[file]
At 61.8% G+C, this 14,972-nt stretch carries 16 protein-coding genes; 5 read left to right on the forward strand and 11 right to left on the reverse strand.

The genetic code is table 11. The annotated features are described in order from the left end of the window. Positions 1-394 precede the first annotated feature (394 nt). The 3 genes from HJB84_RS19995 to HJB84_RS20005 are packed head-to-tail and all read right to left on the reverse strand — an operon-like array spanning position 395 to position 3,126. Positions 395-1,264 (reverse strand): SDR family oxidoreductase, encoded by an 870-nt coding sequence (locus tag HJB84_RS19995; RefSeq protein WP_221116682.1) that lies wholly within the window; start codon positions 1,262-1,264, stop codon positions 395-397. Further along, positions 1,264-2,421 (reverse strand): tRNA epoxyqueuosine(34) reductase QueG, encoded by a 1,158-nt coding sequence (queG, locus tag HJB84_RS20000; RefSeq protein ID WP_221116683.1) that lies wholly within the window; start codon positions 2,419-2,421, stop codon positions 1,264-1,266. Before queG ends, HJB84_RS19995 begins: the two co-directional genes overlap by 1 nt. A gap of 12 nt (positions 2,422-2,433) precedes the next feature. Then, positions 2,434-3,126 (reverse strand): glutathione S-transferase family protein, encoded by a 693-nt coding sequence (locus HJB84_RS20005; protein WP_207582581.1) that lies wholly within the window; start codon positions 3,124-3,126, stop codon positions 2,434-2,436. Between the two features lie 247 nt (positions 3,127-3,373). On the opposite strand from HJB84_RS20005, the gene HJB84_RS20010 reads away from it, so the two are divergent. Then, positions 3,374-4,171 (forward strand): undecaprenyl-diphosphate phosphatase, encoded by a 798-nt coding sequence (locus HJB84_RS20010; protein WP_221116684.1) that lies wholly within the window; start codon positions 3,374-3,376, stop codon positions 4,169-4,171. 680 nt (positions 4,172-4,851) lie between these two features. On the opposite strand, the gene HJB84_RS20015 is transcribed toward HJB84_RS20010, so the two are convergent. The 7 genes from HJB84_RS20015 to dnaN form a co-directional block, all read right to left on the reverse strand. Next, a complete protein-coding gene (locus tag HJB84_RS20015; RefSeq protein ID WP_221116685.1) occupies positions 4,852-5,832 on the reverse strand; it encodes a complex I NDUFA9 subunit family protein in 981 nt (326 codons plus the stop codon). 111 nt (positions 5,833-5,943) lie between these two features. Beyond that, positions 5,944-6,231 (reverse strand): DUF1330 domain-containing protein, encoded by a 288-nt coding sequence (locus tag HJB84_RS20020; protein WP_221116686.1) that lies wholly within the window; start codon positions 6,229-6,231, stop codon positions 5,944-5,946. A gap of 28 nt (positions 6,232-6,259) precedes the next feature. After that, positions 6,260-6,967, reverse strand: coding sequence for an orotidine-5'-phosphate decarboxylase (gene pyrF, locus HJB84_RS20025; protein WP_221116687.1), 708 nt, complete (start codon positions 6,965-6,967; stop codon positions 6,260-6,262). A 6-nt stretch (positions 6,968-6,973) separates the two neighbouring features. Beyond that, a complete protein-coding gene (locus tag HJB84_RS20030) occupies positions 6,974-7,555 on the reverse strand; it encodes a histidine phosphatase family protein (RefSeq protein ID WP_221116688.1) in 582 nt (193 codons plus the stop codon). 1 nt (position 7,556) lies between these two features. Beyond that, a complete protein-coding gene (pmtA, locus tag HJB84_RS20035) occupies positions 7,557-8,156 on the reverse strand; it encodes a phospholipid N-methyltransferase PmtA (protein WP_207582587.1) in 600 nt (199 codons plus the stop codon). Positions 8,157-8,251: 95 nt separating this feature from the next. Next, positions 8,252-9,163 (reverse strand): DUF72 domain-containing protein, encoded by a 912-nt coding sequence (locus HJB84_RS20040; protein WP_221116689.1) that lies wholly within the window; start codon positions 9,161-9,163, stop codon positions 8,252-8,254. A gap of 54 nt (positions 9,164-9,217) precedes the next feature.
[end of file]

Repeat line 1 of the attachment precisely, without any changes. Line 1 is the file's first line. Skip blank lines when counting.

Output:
At 61.8% G+C, this 14,972-nt stretch carries 16 protein-coding genes; 5 read left to right on the forward strand and 11 right to left on the reverse strand.